‘The Battered Wife’ fish shop owner defends business name after being accused of trivialising domestic violence

Carolyn Kerr says she is a former police officer and a domestic violence survivor herself

Maya Oppenheim
Women's Correspondent
Wednesday 31 October 2018 17:32
A slew of Facebook posts have branded the chippy’s name 'disgusting' and said it 'trivialises' domestic violence
A slew of Facebook posts have branded the chippy’s name 'disgusting' and said it 'trivialises' domestic violence

The owner of a fish and chip shop called The Battered Wife has defended the name of her business after facing a ferocious backlash.

Carolyn Kerr said she was a former police officer and a domestic violence survivor herself.

The owner of the shop, which is in far north Queensland in Australia, posted a photo of herself with a black eye and said she had recently stepped in to protect a woman in a bad situation.

“Domestic violence is not a joke,” she wrote.

A slew of Facebook posts have branded the chippy’s name ”disgusting” – saying it “trivialises” domestic violence.

Australian group the Women’s Electoral Lobby (WEL) said the name of the shop in Wangan, on the outskirts of Innisfail, was “not clever or funny”.

“This indicates the scope of things that need to change in Australia for us to really see societal and cultural change and a reduction in violence against women and children,” the group said on Facebook.

“The owner defends her choice of the name, and claims to have received a black eye from stepping in to defend a woman in danger,” they later added. ”To be honest though, it’s probably time for her to just change the name and move on. WEL does not condone threats made to the owner or employees of the store. We support constructive change-making.”

But speaking to the ABC, Ms Kerr said: “I’ve been around domestic violence – I was a copper way back when, and after that domestic violence liaison through courts, and then I found myself in a situation where I was in that as well and I just thought ‘you know, it’s my little stand to try to make awareness’.”

The chippy owner said she had felt trapped in an abusive relationship.

“Yeah, not as bad as a lot of people, but define the degree and define bad. At the end of the day, I found myself with my brain telling me ‘what the devil are you doing, get out, why are you here?’ and the heart’s going ‘but I love him, he’ll change’, and it just really mucks with your psyche.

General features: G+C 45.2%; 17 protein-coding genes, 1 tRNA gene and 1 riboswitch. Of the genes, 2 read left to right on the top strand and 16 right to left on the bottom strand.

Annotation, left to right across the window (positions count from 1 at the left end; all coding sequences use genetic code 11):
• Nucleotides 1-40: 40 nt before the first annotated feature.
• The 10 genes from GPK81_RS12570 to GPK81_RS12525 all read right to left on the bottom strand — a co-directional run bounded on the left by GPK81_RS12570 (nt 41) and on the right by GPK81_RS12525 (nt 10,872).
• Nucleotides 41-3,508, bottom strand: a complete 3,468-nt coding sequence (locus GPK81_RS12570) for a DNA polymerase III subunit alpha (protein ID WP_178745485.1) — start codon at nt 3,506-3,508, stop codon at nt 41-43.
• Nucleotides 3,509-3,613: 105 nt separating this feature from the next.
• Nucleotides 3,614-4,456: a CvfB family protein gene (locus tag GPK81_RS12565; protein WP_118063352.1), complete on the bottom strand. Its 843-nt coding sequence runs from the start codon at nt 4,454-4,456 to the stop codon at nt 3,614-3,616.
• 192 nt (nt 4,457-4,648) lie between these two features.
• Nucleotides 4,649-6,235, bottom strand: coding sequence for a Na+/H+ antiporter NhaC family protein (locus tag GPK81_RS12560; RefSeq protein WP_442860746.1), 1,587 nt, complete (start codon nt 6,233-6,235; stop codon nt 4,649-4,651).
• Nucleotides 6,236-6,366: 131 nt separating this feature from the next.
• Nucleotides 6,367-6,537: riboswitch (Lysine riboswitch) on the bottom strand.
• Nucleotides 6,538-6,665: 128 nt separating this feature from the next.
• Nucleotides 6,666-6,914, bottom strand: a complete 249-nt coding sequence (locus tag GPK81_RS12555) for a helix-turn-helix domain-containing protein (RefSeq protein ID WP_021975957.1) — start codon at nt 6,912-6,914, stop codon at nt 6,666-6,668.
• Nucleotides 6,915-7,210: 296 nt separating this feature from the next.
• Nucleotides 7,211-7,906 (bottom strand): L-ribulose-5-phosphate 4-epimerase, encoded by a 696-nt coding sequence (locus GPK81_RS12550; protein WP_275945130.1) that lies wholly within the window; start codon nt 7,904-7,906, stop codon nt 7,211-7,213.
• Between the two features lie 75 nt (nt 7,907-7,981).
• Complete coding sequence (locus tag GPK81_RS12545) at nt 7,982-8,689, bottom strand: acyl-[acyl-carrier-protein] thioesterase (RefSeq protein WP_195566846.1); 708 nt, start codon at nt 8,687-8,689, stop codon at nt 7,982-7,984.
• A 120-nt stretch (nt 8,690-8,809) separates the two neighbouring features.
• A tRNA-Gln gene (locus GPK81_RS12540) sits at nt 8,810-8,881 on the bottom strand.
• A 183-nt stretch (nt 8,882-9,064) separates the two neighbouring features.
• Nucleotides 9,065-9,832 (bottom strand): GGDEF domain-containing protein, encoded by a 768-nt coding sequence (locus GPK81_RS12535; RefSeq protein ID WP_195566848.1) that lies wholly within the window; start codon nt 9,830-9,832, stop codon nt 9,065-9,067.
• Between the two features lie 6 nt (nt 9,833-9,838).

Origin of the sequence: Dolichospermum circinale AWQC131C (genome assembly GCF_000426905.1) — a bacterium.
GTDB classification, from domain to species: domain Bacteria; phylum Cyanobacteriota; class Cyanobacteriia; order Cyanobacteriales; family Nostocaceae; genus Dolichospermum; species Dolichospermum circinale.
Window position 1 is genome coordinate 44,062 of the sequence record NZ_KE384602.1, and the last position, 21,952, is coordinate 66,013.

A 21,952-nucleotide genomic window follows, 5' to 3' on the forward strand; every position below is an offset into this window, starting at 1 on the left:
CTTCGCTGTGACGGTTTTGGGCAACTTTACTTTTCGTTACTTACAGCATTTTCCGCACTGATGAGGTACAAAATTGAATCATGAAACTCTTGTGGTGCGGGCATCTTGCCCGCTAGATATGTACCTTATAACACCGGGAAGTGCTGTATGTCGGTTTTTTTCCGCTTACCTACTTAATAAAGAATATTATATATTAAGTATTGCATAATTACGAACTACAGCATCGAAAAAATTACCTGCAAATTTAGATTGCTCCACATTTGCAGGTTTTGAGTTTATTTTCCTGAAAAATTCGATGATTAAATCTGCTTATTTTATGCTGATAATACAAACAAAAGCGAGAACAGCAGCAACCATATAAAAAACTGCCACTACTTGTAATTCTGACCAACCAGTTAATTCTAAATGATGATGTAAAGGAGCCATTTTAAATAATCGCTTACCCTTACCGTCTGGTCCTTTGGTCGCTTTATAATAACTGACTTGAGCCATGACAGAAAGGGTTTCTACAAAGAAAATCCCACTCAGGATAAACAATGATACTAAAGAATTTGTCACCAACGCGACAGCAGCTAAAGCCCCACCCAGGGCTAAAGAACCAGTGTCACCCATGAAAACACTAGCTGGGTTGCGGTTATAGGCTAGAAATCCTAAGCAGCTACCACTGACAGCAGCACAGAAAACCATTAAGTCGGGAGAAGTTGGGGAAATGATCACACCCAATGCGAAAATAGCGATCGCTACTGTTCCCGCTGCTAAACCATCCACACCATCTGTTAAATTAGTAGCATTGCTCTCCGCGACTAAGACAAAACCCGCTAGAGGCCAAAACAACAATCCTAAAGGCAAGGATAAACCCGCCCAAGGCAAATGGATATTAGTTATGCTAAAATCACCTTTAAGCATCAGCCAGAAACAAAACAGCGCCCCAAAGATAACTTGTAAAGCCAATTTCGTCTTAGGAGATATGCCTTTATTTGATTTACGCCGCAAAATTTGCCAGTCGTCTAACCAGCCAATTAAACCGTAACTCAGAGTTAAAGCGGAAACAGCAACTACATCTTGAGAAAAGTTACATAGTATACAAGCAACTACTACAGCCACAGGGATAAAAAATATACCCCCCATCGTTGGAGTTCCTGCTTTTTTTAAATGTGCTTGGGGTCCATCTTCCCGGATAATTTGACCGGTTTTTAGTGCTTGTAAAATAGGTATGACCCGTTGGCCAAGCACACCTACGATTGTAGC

“I’m certainly not a victim anymore and I look at what I’ve built and I’m so proud of myself for building what I have. And if I can make a difference and if people are listening to this – stop slapping your missus, stop belting your husband if that’s the case. Look at your kids and work out what is best.”

“All these knockers in the last 24 hours saying that I’m promoting domestic violence, it’s quite the opposite … I batter fish, I’m married to my business and I want to make a difference.”

Yvette D’Ath, an Australian politician who is the attorney general of Queensland, said she was appalled by the shop’s name.

“That business is completely out of step with what [the] community’s expectations are,” she said.

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Deb Frecklington, the leader of the Liberal National Party of Queensland, said the name was wholly inappropriate.

“It is completely unacceptable in our community that we have anything that goes towards an encouragement of violence towards women,” Ms Frecklington said.

Nick Dametto, a Katter Australian Party MP, said the name was clever marketing.

“Has it got bad taste? Maybe. But has it got some media attention? Absolutely,” he said. “Right now, everyone’s either going to be looking at this store or walking in to check how good these fish and chips are.”

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